It’s 5:30 p.m. on a Wednesday and me and a white friend saddle up to the bar at a local brewery. We are alone, aside from the person working. About 20 minutes later, a couple of black guys come in and sit at the bar.
I look at my friend and say, “Blacks actually outnumber whites 3 to 1 in this place. What are the chances?”
The truth? Not very good, because when it comes to diversity at breweries, the numbers are – well – sobering.
Nationally, only 3.7 percent of black drinkers enjoy craft beer (white people account for 80 percent of the market). Those numbers hold true locally, where according to the marketing research firm Nielsen Scarborough, a paltry 3.2 percent of craft beer drinkers are black. It’s even worse for Asians (1.3 percent), and just slightly better for the Spanish/Hispanic category (4.4 percent).
I love craft beer. I’ve covered the industry in Hampton Roads for more than a year, writing stories on Commonwealth Brewing Co., Rip Rap Brewing Co. and The Oozlefinch Craft Brewery.
And while I’m often one of the few people of color, I’ve never really felt out of place. But that doesn’t mean I didn’t notice the lack of diversity, or find it a bit odd.
White people created craft beer, so logically they have become the majority consumer of it. Meanwhile, the black community has been inundated with marketing from malt liquors, as well as Miller Lite, Bud Light and Heineken. (See NFL commercials.)
Craft beer, to many black people, is a world of intimidation, full of too many selections with too little knowledge about hop yields, saisons and hefeweizens. There is comfort in knowing what you’re drinking.
A recurring trend I’ve noticed in Hampton Roads is professional brewers usually start off as home brewers. Many of them are former military looking for a profitable second career doing something they love. Some have investors, some find creative funding sources, and many have connections. And these local brewers form a community that looks out for each other as the craft industry continues to stake a bigger claim in the market.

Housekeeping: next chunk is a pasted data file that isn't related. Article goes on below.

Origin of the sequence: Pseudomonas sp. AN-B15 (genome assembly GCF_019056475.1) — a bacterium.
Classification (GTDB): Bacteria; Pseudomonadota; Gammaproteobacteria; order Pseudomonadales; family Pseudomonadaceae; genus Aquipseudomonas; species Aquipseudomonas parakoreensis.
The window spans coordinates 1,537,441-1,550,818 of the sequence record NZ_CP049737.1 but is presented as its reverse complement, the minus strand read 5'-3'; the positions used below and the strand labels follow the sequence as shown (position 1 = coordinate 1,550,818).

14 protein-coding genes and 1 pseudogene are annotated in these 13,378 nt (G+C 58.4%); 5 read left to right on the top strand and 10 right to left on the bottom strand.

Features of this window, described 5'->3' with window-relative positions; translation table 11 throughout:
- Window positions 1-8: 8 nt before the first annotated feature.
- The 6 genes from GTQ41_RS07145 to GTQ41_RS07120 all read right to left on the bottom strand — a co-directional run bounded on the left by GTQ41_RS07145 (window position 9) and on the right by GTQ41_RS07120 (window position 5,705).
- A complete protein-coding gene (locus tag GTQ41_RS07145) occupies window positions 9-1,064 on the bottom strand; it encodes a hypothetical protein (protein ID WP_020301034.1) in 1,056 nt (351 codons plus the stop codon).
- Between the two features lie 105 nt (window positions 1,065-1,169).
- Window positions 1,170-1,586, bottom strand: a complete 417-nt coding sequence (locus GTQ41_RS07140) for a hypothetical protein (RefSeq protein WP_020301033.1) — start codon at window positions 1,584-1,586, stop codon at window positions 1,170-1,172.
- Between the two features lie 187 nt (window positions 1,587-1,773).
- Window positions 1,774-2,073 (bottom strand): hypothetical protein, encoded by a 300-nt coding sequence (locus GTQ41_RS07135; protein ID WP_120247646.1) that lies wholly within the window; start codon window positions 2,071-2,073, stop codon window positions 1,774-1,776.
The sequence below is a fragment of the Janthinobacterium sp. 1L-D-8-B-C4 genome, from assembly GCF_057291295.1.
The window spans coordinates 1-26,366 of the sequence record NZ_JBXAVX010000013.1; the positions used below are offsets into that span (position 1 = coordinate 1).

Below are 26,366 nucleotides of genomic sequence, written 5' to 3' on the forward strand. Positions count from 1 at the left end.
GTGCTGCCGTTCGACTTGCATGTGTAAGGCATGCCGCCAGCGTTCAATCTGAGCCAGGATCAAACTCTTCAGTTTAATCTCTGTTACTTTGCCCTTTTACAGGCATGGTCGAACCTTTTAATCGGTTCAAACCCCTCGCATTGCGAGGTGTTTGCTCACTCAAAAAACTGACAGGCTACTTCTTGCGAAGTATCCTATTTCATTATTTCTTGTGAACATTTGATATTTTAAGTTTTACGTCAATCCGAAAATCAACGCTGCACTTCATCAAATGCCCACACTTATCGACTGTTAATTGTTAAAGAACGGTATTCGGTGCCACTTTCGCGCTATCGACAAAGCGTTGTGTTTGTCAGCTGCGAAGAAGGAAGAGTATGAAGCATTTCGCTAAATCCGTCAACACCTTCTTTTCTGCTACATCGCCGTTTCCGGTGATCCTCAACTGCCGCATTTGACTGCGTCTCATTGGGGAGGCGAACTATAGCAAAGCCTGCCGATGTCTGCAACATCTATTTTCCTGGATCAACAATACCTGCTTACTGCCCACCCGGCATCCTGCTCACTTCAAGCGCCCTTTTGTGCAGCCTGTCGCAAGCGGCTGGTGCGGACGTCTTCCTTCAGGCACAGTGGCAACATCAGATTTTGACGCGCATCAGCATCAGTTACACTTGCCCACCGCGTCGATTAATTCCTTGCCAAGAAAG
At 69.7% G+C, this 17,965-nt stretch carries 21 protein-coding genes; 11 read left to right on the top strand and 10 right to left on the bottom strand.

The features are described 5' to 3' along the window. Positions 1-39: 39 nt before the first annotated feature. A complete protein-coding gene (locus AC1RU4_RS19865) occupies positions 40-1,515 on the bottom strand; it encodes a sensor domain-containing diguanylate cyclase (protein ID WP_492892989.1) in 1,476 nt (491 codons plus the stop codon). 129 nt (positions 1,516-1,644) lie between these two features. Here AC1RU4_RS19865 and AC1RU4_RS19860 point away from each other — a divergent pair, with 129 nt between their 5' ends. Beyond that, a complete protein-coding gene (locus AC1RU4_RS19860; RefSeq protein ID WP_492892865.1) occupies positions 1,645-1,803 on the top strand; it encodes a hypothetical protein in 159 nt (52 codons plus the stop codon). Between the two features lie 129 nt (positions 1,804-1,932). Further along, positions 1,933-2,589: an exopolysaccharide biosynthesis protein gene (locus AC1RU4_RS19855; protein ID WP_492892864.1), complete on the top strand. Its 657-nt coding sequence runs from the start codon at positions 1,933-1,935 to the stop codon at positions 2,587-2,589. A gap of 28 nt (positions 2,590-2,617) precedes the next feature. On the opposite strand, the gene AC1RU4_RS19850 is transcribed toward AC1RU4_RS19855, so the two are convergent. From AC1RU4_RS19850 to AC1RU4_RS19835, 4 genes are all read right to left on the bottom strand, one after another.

I’ve had many friends over the years who were into home brewing, but not one of them was black. So it seems to follow in this industry: if you’re not brewing it, you’re not drinking it.
Jeramy Biggie, owner of Commonwealth Brewing Co. in Virginia Beach, says “location, demographics and personal taste alignment” all play a role in attracting diversity at a brewery.
Of Commonwealth’s diversity challenges, in my opinion, the biggest is location. The brewery sits off Pleasure House Road in the Chic’s Beach area, which is a predominantly white, closely knit community that is not a major tourist destination.
A friend of mine at O’Connor Brewing Co. mentioned a recent gathering held there by the Old Dominion Peanut Corp. Several black people attended it and, according to him, they seemed overwhelmed by the beer selection. A few asked for “something that tasted like a wine or a cider.”
A large beer selection can be a sensory overload. Take O’Connors: It has a golden ale, Irish red, pale ale, agave IPA, black IPA and dry Irish stout – and that’s just getting started.
I have a passion for trying new beers, so that’s great for me. But if I’m used to grabbing a Bud, Heineken or Corona, I might be inclined to move on.
I stopped into O’Connor for a couple of beers on a recent Thursday night. There were about 50 people in the main room, seven of whom were black. I sat down with one of the men.
Derrick Ivy, 34, has lived in Ghent for about 10 years. Ivy says bartenders turned him on to craft beer, and he’s been a brewery fan since. The lack of diversity doesn’t bother him.
“I grew up in Rhode Island,” he said. “It’s always been that way for me.”
Ivy is optimistic that sooner or later breweries will catch on with black communities. Until then, he says, people will stick to their comfort zones. Biggie, too, believes craft brews will catch on with people of color.
“I think breweries that provide an environment that’s welcoming to all people regardless of ethnicity, gender or age as well as a solid range of style offerings will see greater diversity in their customers,” he said.
While I’ve found myself a constant minority at breweries, I still enjoy visiting them. I love the process, the variety and the simplicity of them. More importantly, I’ve always been treated well by the staffs and customers.
That being said, it would be a good thing if breweries were less homogenous; seems like a missed opportunity to provide a comfortable space for cultural understanding.
Changing that will likely take a shift in culture and consciousness. We clearly need an infusion of black brewers. How about some soul food trucks at breweries? For breweries that provide live music (and there are plenty of them), an occasional hip-hop or R&B band wouldn’t hurt. And offering more sours could tempt the taste buds of wine drinkers. These would all be steps in the right direction.
But until then, many breweries will continue to miss out on a virtually untapped market. And my experience of feeling like a fish out of water as I swim from brewery to brewery will continue.